The commitment forms part of trade union Unison’s ethical care charter, which Manchester City Council signed on 23 October 2017. The charter provides minimum standards for residential and home care providers, and sets out a series of protections for care staff. This includes paying employees the voluntary living wage rate of at least £8.45 an hour, not using zero hours contracts, providing occupational sick pay and regular free training opportunities, as well as setting out a clear and accountable process for staff to raise concerns.
Under the charter agreement, Manchester City Council has also committed to paying home care staff for their travel time and expenses, as well as providing opportunities for employees to meet together in order to avoid potential isolation. The ethical care charter also requires that residential care staff are paid for unsocial hours and sleep-ins.
Councillor Bev Craig, executive member for adult services, health and wellbeing at Manchester City Council, said: “Home care and residential care staff provide a vital and valuable service to some of the most vulnerable residents in Manchester and we want to ensure that they are recognised for the invaluable work that they do alongside improving the quality of care for Manchester citizens.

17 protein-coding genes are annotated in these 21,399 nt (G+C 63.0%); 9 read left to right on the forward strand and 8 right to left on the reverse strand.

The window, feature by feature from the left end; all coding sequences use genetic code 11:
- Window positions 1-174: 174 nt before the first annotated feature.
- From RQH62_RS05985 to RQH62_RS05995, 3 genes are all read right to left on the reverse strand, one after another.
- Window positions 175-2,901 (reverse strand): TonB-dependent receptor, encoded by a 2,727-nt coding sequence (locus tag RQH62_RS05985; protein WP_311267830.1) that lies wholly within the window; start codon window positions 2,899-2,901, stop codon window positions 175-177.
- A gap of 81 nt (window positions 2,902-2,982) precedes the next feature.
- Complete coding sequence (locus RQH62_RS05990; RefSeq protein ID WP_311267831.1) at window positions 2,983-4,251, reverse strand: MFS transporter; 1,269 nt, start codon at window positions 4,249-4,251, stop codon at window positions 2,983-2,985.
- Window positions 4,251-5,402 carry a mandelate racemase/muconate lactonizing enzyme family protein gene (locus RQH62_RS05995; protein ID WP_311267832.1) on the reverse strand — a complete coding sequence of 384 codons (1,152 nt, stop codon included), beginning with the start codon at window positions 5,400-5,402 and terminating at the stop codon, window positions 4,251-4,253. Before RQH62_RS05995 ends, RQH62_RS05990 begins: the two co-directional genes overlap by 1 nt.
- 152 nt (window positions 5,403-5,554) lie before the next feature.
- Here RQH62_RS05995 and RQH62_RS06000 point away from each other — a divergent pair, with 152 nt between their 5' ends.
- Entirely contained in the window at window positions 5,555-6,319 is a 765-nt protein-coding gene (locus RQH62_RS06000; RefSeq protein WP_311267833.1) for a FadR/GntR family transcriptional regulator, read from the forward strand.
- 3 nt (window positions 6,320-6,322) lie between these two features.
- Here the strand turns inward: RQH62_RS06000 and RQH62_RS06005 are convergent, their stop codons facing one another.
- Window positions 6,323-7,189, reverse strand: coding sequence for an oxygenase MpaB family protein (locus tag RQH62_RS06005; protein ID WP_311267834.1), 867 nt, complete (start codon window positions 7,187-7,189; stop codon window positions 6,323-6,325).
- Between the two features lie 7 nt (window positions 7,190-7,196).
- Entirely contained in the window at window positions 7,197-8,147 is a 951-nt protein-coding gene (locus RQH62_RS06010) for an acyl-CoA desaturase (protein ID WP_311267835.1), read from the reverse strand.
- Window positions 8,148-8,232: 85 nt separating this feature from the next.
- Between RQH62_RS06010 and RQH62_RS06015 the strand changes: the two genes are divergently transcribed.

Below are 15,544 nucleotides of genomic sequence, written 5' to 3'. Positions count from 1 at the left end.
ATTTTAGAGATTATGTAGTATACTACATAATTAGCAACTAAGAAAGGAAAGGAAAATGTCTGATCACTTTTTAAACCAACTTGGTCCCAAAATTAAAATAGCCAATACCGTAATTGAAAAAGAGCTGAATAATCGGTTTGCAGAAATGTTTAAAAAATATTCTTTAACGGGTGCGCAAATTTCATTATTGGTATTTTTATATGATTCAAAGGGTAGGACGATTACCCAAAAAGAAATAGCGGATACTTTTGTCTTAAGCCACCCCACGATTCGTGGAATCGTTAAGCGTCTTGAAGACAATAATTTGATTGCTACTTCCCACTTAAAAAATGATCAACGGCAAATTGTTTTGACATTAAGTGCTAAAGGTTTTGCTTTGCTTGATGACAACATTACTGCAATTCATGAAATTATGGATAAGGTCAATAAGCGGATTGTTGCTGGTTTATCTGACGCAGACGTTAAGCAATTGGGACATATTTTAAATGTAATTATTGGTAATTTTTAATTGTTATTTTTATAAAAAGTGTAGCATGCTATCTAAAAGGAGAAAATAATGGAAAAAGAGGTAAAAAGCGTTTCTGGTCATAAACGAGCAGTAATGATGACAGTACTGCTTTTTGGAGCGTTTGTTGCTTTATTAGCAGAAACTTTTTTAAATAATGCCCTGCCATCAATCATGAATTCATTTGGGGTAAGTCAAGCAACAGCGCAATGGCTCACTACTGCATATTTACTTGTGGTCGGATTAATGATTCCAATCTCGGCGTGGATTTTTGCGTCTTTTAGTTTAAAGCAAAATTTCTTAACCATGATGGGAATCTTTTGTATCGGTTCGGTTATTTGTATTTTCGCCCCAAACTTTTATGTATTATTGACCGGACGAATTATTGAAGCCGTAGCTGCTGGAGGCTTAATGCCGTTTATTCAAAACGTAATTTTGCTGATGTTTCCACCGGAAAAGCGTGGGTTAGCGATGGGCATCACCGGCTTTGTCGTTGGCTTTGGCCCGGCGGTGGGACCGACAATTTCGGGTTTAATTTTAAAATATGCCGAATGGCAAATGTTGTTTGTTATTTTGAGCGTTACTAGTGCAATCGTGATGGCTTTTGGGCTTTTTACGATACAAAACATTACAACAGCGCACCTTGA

“Manchester City Council already pays the Manchester living wage, set as the real living wage, and has committed to look to paying this for commissioned services. Pledging our support to the ethical care charter is the first step in this journey, along with commissioning models to see improved standards and working conditions for care staff, as we work in partnership with our health [employees] to make significant improvements.”
Dave Prentis, general secretary at Unison, added: “Making this commitment to decent employment conditions for care [employees] is vital for improving the quality of life for the people they look after. Unison’s ethical care charters are leading the way in highlighting the importance of care work and in fighting to win the pay and conditions they deserve.
“The charters set out minimum employment standards that will end the bad practices that we too often see in social care. Care staff should not be having to dash around between service users without the time to care. They should not be on poverty pay or having to work when they are ill. They should not be isolated and they should not be afraid to raise concerns about services with their employer.
“Manchester is to be applauded for being the first council in Greater Manchester to sign up to the Unison charters. Unison will continue to work with all 10 authorities in the city region to pursue better standards in the sector through the Care Workers for Change Campaign.”